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Funding For Kinship Care in Ohio May End

When a parent no longer is able to care for a child, foster care is the usual recourse. But for some kids, the care of close relatives is another option. The Kinship Permanency Incentive Program was created to support and encourage such care and was funded in part by the state. Ohio Department of Job and Family Services Director Michael Colbert discusses Ohio's proposed budget that eliminates this program. Folks who have benefited from kinship care funding and those who help manage the programs in Central Ohio speak about the importance of kin caregivers, with Public Children Services Association of Ohio Executive Director Crystal Ward Allen, Kinship Caregiver Martha Renda, and Ashtabula County Community Service Coordinator Kathryn Whittington.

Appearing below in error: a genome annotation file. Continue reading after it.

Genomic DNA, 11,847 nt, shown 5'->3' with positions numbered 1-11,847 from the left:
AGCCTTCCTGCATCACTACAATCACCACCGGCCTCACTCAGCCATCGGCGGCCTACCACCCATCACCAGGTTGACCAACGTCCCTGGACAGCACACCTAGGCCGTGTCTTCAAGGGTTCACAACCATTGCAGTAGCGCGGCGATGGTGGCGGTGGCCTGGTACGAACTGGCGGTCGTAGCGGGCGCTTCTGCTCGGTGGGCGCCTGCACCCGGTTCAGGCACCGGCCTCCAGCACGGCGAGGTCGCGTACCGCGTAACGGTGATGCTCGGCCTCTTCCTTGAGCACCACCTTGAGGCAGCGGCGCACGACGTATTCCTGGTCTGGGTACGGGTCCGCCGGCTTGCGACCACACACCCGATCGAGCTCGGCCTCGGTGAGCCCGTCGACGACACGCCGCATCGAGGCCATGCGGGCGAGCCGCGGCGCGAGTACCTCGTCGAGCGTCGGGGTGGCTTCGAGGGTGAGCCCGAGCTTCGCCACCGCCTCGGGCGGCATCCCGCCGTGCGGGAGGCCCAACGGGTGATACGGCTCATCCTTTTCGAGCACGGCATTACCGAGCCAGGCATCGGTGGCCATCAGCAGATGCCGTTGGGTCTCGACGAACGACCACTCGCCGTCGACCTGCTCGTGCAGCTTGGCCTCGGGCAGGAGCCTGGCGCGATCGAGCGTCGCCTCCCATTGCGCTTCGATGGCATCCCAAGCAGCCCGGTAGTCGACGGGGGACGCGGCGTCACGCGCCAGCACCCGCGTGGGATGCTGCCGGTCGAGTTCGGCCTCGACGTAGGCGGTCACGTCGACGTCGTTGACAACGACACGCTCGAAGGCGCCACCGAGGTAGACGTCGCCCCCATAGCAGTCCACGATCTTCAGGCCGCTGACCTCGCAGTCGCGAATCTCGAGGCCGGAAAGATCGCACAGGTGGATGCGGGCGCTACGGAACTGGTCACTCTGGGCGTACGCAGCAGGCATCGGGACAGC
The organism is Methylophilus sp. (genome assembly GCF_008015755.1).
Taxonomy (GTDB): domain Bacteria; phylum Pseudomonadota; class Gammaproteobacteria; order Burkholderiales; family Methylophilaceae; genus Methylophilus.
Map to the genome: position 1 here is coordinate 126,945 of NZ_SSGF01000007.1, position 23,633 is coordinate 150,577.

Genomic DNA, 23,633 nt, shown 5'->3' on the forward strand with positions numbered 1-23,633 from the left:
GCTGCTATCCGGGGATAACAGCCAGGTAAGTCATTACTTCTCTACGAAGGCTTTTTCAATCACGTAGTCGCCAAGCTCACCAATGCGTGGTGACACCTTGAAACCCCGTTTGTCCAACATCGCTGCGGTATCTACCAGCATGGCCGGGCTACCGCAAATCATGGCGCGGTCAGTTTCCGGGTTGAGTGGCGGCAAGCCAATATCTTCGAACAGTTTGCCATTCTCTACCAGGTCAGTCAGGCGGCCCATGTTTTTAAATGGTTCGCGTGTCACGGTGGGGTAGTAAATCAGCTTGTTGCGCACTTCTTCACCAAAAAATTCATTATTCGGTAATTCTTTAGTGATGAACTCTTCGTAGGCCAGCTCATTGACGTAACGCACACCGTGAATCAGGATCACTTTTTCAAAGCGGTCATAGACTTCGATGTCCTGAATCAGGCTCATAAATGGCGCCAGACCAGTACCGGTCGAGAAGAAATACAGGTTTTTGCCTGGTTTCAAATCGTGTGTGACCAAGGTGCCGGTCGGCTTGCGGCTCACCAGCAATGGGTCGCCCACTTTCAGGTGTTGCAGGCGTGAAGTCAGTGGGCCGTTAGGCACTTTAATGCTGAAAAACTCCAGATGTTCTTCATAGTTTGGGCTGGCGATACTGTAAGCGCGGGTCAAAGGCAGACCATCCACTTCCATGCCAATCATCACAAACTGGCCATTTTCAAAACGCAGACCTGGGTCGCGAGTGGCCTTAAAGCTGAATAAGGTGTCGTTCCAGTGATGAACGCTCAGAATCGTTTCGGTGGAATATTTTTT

Related item:

Kinship Care: Supporting Those Who Raise Our Children - 2005 study (PDF, 390k)

  • Kinship care allows kids to maintain connections with family members, traditions
  • Conservative estimates suggest that if even half of the two million children being raised by relatives without parents in the home were to enter the foster care system, it would cost taxpayers $6.5 billion a year.
  • Challenge for Kinship Care: affordable housing
  • Benefits: better school success, healthier children